Finding the Balance
A New Perspective on the Complex World of Water Management
John Hall is Professor of Civil Engineering at Caltech. From 1980 to 2005, his research interests included earthquake engineering, structural dynamics, strong ground motion, finite element modeling, and earthquake reconnaissance. He served as Caltech’s Dean of Undergraduate Students from 2005 to 2010 and then spent a sabbatical year in Sacramento, California, where he immersed himself in a new field of study: water.
ENGenious: Why did you take a sabbatical to go to the California Department of Water Resources in Sacramento?
Hall: After five years as Dean of Students, I wanted to get back into academia but try something different. I always had an interest in water, so I sought out a position with the Department of Water Resources, the agency that manages the California State Water Project (SWP), the nation’s largest state-built water development and conveyance system. It provides water for 25 million Californians and 750,000 acres of irrigated farmland. Immersing myself in this way helped me transition into a new area of study.
ENGenious: Tell us more about the California SWP.
Hall: Built in the 1960s, the SWP has a system of reservoirs, aqueducts, power plants, and pumping plants that store water and distribute it to suppliers who deliver it to two-thirds of California’s urban population as well as several large irrigation districts. In Southern California, we have two other aqueducts that deliver water—one, owned by the City of Los Angeles, traverses the eastern Sierra up to the Mono Lake Basin.
A third one is owned and operated by the Metropolitan Water District that taps the Colorado River. I’m interested in learning more about all three of these, not only from an engineering perspective but also because of the environmental, legal, and political issues that may represent some threat to our water supply.
ENGenious: What are some examples of such issues?
Hall: In the Sacramento-San Joaquin River Delta, some fish populations have become reduced to near extinction levels, and some people blame this situation on the large amount of water pumped out of the delta by the SWP (as well as a similar federal water project) for shipment south via the California aqueduct. The Endangered Species Act allows for lawsuits, and the judicial system has the power to shut down the whole water system if there aren’t safeguards in place. A current proposal to protect delta wildlife involves building a new tunnel system that takes the water out much farther upstream. While in Sacramento, I worked on feasibility studies for this project, which actually consists of two tunnels, each 100 feet underground and about 33 feet in diameter, 35 miles long. It would take about ten years to construct, with initial costs on the order of $12 billion. Fish and marine biologists are working in concert with hydraulic engineers to determine the consequences of such a project. They’ve constructed a mathematical model of the entire delta—flow patterns, salinity, temperature, oxygen content, whatever the fish need to survive—and are using it to access how the water extraction affects the whole ecosystem. Hopefully the project will not only benefit fish, it will increase the reliability of our water supply, which is presently vulnerable to earthquakes, floods, and future rise in sea level. Such events could destroy the levee system in the delta, flooding our aqueduct with salt water.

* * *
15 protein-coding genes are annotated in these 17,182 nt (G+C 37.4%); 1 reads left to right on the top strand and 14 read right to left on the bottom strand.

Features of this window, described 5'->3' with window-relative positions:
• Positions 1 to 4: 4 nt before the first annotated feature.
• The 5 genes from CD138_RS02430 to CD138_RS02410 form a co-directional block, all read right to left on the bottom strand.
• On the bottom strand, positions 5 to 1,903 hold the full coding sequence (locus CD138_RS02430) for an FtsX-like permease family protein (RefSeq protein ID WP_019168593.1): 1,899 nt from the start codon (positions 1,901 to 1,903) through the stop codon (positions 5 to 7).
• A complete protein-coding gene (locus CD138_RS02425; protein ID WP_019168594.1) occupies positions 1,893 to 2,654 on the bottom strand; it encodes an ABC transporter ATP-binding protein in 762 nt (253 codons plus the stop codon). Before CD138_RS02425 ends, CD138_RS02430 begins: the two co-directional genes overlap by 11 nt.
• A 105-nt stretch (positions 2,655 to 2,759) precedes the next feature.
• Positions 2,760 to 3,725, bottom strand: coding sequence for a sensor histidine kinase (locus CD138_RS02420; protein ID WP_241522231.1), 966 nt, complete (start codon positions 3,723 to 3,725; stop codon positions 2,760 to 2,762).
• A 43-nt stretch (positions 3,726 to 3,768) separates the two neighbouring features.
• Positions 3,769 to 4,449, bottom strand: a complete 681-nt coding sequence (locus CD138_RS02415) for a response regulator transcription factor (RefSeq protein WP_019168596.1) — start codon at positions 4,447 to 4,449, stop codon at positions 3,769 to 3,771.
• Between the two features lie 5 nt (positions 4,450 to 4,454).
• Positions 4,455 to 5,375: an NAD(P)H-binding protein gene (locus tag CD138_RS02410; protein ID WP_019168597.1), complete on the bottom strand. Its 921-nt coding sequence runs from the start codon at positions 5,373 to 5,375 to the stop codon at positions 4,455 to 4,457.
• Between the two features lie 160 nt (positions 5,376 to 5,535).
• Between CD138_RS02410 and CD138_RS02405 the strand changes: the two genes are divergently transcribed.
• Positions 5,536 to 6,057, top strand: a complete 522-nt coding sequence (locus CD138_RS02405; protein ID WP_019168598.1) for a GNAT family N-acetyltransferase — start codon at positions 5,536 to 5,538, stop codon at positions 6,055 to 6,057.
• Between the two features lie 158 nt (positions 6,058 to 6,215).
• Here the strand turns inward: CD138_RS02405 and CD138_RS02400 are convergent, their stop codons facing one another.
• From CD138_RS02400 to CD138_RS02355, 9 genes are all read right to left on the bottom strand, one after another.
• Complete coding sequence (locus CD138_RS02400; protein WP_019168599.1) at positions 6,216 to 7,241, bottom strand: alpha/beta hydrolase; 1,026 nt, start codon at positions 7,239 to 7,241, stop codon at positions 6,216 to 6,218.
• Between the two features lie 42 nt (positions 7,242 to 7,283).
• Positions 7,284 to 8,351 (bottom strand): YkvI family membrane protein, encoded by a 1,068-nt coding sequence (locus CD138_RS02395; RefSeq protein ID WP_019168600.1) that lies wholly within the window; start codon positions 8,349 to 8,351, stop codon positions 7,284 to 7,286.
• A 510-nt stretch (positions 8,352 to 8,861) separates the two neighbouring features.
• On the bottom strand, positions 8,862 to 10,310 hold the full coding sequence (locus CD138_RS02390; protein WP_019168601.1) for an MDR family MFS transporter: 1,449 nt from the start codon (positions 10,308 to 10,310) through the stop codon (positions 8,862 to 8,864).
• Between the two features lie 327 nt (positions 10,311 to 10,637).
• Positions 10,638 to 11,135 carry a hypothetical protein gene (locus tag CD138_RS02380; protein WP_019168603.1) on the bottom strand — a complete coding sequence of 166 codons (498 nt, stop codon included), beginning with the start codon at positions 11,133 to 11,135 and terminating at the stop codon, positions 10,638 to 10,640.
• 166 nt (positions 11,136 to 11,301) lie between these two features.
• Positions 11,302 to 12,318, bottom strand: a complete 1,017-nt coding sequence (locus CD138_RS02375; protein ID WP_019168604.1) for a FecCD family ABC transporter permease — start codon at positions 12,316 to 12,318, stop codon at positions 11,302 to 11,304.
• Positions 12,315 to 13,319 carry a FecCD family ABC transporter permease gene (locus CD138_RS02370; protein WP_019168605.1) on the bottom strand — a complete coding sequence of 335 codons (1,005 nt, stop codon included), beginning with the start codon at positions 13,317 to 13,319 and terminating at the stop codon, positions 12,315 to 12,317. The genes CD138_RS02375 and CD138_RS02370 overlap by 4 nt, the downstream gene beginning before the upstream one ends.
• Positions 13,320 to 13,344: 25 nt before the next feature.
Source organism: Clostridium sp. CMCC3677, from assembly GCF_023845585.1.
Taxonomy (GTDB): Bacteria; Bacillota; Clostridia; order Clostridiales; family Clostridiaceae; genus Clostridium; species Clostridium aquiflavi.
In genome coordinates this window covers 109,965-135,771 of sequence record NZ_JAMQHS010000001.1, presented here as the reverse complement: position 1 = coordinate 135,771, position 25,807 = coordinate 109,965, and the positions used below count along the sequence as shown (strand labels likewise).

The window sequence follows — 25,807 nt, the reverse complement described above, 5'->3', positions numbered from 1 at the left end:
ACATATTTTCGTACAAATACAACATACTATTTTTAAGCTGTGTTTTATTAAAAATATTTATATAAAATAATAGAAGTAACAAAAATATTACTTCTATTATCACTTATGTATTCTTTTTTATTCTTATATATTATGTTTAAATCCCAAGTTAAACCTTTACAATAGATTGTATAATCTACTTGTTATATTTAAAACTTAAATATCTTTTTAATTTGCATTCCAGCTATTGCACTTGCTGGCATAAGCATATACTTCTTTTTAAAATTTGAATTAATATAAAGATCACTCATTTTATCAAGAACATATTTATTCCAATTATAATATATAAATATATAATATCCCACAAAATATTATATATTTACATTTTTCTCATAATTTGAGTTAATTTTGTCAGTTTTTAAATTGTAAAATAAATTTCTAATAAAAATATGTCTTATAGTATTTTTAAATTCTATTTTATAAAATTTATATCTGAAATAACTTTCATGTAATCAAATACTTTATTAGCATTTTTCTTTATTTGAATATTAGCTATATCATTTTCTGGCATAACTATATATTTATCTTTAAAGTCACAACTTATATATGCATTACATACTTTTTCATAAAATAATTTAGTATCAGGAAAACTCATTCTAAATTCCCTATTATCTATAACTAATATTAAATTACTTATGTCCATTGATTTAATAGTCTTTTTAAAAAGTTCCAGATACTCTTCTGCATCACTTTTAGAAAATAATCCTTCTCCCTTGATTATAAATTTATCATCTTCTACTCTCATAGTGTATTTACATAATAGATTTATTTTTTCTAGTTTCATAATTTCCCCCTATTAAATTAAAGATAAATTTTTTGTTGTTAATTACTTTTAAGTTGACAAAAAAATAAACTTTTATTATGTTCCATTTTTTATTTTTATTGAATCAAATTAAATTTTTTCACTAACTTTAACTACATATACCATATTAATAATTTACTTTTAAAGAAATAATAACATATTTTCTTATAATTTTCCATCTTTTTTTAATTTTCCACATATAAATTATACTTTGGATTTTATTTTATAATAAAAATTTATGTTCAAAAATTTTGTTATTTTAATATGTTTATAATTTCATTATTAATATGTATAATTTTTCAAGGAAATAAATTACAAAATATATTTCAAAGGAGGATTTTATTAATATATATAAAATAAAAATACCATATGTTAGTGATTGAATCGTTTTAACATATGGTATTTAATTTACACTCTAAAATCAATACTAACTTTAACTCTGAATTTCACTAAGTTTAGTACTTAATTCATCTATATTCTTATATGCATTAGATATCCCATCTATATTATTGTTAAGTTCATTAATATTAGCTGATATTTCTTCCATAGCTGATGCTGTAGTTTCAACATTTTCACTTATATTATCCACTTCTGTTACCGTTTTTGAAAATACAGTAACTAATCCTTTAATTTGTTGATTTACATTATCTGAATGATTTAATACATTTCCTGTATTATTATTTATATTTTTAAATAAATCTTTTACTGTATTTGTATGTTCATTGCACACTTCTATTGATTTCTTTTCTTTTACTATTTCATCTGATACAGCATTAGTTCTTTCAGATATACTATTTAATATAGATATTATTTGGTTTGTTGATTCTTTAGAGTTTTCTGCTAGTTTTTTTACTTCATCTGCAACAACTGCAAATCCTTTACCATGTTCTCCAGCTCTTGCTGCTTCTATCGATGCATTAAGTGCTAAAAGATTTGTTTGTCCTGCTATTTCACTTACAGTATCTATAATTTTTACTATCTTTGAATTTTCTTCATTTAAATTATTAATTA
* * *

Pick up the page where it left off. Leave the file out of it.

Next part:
It’s a very interesting mix of scientific and engineering problems with legal and political issues, and of course the environment is at the middle of all of it. Take, for example, the 100-year-old City of Los Angeles aqueduct that diverted the source of water that fed Owens Lake, which eventually dried up. Since 1928, that dry lake bed—100 square miles—is the largest source of particulate air pollution in the country. To abate the pollution, almost 20 percent of the capacity of the aqueduct (enough water for about a million people) is now being returned to the dry lake bed just to keep the surface moist so dust doesn’t form. Additionally, another 15 percent of the aqueduct capacity is now being returned to Mono Lake to protect it from a similar fate. Mono Lake is a crucial stop-over for migrating birds. Because of these and other environmental issues, the Los Angeles aqueduct is delivering only about half of its capacity. But people shouldn’t have to develop lung cancer so others can have water, and the wildlife deserves protection. It’s interesting that after 100 years of transporting water, we are still struggling to find a balance.